Ethanol Shock and Lysozyme Aggregation
Irreversible protein–protein aggregation is associated with several human maladies, including Alzheimer's disease, and poses a challenge to pharmaceutical formulation and preservation efforts. The existence of multiple agglomeration pathways that lead to different final morphologies complicates the ability to determine the aggregation fate of proteins under various reaction conditions. Using lysozyme (3 mg mL−1) as a model protein for dynamic light scattering and circular dichroism studies, we observed dense, non-fibrous aggregation triggered under acidic (pH 4) conditions by a destabilizing “ethanol shock” of 16% (v/v) ethanol. However,ethanol concentrations 15% and below did not lead to aggregation. The aggregation fate of these proteins is thus found to be extremely sensitive to the denaturant concentration. We introduce a stochastic model to explain this dependence based on the denaturant-induced population of a partially unfolded state.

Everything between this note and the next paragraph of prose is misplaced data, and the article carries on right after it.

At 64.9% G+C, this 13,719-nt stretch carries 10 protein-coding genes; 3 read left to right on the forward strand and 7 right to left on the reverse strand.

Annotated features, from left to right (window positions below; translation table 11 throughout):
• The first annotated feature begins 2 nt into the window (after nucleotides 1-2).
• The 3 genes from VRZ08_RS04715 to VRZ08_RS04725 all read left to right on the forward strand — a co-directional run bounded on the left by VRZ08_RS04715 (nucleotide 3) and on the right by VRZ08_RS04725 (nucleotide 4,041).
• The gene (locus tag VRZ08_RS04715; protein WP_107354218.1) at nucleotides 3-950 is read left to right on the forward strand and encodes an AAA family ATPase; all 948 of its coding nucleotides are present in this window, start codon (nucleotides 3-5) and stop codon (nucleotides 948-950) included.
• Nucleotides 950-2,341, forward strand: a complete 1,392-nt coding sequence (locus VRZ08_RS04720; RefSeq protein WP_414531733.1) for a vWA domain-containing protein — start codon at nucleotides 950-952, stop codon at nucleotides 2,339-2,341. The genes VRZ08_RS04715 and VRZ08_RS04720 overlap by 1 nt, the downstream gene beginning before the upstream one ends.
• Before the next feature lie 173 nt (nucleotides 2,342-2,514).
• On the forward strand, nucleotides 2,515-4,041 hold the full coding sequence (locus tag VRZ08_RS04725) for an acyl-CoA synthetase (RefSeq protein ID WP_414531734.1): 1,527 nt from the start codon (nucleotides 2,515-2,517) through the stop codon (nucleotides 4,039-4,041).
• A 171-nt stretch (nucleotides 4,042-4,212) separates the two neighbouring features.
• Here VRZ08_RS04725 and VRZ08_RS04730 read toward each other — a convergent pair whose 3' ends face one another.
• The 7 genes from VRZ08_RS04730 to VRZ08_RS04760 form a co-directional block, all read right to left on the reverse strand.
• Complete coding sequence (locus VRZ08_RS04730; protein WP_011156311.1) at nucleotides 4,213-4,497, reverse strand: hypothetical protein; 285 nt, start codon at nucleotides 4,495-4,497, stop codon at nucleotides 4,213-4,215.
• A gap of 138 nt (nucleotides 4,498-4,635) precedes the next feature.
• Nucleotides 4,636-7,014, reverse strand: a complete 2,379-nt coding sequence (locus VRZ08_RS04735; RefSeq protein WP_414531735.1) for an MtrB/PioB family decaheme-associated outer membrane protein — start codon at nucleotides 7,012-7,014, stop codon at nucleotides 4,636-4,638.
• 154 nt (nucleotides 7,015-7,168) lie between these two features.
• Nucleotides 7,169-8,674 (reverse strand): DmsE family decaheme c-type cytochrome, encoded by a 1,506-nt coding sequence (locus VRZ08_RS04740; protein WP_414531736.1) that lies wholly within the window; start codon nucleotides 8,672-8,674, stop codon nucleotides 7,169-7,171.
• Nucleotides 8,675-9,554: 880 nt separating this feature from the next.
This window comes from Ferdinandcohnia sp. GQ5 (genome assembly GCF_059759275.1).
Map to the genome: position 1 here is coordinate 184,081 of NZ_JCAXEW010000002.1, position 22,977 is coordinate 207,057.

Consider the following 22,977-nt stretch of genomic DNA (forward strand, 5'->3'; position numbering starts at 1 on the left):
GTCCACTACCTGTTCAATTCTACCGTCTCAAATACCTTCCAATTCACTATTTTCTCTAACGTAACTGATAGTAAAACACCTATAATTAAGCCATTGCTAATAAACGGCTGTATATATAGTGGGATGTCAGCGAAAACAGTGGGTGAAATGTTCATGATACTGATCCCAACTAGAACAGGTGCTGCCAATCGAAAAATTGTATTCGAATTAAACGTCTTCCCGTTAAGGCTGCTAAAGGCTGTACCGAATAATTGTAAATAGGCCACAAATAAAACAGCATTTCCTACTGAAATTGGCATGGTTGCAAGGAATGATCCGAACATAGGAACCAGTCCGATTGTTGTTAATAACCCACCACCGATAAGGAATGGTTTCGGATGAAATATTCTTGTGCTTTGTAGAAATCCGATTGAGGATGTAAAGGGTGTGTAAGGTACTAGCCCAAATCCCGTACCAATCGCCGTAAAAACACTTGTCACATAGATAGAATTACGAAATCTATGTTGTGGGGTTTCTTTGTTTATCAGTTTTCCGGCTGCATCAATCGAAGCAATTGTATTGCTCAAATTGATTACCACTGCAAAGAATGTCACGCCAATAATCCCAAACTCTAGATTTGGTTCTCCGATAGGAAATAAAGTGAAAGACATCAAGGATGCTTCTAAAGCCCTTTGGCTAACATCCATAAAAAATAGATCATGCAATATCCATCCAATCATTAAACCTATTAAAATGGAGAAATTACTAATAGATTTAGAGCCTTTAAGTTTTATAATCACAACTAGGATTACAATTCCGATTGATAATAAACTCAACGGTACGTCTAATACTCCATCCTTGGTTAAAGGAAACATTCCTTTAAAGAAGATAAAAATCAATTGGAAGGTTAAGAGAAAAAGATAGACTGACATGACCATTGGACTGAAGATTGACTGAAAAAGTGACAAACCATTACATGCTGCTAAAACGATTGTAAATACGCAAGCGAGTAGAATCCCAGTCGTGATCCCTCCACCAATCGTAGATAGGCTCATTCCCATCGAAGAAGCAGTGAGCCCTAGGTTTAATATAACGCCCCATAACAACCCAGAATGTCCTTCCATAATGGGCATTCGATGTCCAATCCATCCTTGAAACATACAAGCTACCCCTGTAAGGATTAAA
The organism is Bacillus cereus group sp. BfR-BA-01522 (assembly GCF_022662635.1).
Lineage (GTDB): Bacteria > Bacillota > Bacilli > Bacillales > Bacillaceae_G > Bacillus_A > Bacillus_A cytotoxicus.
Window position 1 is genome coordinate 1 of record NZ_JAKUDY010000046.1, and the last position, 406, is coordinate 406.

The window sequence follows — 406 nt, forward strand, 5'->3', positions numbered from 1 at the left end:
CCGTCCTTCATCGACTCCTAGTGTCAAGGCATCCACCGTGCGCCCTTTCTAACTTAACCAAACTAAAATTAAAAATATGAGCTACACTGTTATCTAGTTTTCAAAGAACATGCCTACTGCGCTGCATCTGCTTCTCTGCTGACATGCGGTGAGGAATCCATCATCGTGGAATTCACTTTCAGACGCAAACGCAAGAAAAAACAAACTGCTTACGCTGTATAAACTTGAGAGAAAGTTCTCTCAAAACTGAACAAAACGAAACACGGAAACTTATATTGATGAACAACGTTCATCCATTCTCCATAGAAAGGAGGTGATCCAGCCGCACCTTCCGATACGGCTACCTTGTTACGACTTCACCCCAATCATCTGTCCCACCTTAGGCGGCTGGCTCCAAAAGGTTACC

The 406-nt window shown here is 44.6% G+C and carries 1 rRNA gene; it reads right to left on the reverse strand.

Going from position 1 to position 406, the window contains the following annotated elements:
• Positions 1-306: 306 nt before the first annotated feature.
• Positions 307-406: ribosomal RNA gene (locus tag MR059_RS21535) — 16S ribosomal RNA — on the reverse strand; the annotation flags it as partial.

Nemzer, L. R., Flanders, B. N., Schmit, J. D., Chakrabarti, A., & Sorensen, C. M. (2013). Ethanol Shock and Lysozyme Aggregation. Soft Matter, 7, (9), 2187 - 2196. https://doi.org/10.1039/C2SM27124A. Retrieved from https://nsuworks.nova.edu/cnso_chemphys_facarticles/133